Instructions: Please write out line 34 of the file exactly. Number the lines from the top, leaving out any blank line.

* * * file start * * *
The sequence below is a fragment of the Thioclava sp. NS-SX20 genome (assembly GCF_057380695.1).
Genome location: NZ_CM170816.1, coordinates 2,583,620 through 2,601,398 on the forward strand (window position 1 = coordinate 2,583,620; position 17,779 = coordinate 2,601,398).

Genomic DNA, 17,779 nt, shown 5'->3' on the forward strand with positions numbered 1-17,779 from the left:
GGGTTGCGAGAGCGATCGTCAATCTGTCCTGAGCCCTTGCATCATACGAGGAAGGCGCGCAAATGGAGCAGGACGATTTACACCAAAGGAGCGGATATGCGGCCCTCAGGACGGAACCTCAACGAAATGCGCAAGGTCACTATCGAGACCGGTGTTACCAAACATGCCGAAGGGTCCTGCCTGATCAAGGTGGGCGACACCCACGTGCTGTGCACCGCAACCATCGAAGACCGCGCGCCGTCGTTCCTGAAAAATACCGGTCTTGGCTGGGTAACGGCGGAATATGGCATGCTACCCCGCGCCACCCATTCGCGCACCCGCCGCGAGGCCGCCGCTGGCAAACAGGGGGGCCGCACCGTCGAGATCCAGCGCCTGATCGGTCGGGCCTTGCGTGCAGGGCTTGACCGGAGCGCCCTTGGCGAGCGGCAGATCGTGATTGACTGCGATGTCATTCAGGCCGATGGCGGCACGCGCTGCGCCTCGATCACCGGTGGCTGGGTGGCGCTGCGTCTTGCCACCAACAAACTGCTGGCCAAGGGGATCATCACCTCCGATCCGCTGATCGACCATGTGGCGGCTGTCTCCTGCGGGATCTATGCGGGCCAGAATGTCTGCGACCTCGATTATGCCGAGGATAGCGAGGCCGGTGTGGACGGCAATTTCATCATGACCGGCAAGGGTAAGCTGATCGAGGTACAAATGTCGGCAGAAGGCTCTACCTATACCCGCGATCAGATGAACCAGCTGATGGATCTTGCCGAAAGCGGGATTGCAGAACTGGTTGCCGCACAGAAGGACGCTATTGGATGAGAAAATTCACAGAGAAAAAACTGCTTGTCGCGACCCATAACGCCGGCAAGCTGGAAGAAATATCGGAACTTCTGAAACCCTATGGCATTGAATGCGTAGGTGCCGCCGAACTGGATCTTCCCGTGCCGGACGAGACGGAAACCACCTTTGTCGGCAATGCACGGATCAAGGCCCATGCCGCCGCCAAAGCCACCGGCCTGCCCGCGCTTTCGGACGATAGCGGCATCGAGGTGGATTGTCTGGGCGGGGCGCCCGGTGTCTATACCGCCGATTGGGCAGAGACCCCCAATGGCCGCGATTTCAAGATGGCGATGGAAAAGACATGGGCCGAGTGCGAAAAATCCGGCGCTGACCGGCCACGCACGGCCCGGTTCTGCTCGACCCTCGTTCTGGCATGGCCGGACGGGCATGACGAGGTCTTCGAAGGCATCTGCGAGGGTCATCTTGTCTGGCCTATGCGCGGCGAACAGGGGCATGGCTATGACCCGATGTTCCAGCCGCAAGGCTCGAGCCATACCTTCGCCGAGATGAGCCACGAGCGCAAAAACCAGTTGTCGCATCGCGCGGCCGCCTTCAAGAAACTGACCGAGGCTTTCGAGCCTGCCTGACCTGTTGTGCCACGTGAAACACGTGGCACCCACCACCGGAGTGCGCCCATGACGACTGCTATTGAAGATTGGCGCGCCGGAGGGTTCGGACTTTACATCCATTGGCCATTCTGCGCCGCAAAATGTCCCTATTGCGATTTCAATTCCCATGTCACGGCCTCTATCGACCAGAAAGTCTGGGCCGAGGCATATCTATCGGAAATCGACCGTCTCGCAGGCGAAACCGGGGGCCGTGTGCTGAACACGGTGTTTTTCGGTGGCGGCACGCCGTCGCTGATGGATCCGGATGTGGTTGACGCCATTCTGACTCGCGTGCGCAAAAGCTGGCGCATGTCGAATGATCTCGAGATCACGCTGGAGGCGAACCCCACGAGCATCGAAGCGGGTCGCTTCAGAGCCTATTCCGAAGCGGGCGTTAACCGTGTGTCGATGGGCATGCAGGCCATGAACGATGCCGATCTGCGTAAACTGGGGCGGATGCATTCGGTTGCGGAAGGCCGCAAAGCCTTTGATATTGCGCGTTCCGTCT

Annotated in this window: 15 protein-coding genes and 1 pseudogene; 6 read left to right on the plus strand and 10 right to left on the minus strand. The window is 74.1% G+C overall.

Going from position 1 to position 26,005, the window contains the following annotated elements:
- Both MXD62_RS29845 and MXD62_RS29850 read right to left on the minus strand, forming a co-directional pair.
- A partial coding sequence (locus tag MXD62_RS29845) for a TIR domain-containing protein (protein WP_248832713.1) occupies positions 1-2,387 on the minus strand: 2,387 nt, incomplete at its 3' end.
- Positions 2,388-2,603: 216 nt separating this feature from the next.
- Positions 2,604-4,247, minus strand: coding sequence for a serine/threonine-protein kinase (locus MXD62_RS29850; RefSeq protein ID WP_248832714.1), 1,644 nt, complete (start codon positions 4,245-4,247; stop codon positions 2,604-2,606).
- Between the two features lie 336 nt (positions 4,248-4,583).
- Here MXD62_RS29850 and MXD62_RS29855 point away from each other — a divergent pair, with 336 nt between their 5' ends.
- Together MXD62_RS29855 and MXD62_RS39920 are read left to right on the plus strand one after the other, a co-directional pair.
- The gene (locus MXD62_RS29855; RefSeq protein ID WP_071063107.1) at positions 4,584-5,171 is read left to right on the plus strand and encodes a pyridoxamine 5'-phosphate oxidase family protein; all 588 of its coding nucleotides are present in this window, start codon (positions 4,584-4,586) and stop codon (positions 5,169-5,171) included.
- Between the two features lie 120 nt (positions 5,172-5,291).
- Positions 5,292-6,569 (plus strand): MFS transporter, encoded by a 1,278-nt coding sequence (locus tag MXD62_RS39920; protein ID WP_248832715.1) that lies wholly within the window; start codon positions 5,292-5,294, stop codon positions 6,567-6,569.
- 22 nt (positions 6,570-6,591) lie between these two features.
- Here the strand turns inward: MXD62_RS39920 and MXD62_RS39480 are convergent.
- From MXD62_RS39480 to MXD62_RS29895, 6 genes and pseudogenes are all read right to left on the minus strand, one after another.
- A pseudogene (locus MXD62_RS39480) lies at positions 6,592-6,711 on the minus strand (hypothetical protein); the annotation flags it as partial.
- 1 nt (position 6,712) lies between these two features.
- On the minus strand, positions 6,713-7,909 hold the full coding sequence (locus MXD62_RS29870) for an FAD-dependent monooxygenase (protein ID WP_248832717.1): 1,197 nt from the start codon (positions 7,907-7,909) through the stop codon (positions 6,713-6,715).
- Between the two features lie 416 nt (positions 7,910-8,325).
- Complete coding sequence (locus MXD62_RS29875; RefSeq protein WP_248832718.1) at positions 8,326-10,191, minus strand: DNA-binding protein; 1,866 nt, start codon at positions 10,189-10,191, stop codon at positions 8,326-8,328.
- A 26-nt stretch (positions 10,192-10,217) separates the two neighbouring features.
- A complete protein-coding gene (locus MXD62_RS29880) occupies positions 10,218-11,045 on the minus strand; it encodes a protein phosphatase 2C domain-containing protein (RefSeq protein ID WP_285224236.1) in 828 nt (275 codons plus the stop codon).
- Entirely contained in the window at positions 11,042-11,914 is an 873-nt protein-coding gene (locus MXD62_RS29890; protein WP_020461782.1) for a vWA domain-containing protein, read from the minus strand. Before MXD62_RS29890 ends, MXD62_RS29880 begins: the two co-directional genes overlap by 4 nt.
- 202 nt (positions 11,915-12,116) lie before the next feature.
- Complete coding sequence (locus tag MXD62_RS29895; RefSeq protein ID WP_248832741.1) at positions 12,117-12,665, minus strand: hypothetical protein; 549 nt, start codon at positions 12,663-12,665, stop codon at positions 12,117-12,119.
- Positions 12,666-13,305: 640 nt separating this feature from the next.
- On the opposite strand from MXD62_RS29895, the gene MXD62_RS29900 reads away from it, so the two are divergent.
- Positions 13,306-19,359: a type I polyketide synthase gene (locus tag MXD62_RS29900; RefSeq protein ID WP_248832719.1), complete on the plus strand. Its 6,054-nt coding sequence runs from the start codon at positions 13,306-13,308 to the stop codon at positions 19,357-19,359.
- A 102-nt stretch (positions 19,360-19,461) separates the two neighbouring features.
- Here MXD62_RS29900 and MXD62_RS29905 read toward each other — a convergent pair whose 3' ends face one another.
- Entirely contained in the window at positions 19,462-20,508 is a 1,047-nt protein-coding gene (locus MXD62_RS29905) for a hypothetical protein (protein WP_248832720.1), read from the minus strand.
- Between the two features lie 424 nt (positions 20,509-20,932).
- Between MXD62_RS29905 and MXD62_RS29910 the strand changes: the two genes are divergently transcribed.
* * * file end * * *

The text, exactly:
- Here MXD62_RS29900 and MXD62_RS29905 read toward each other — a convergent pair whose 3' ends face one another.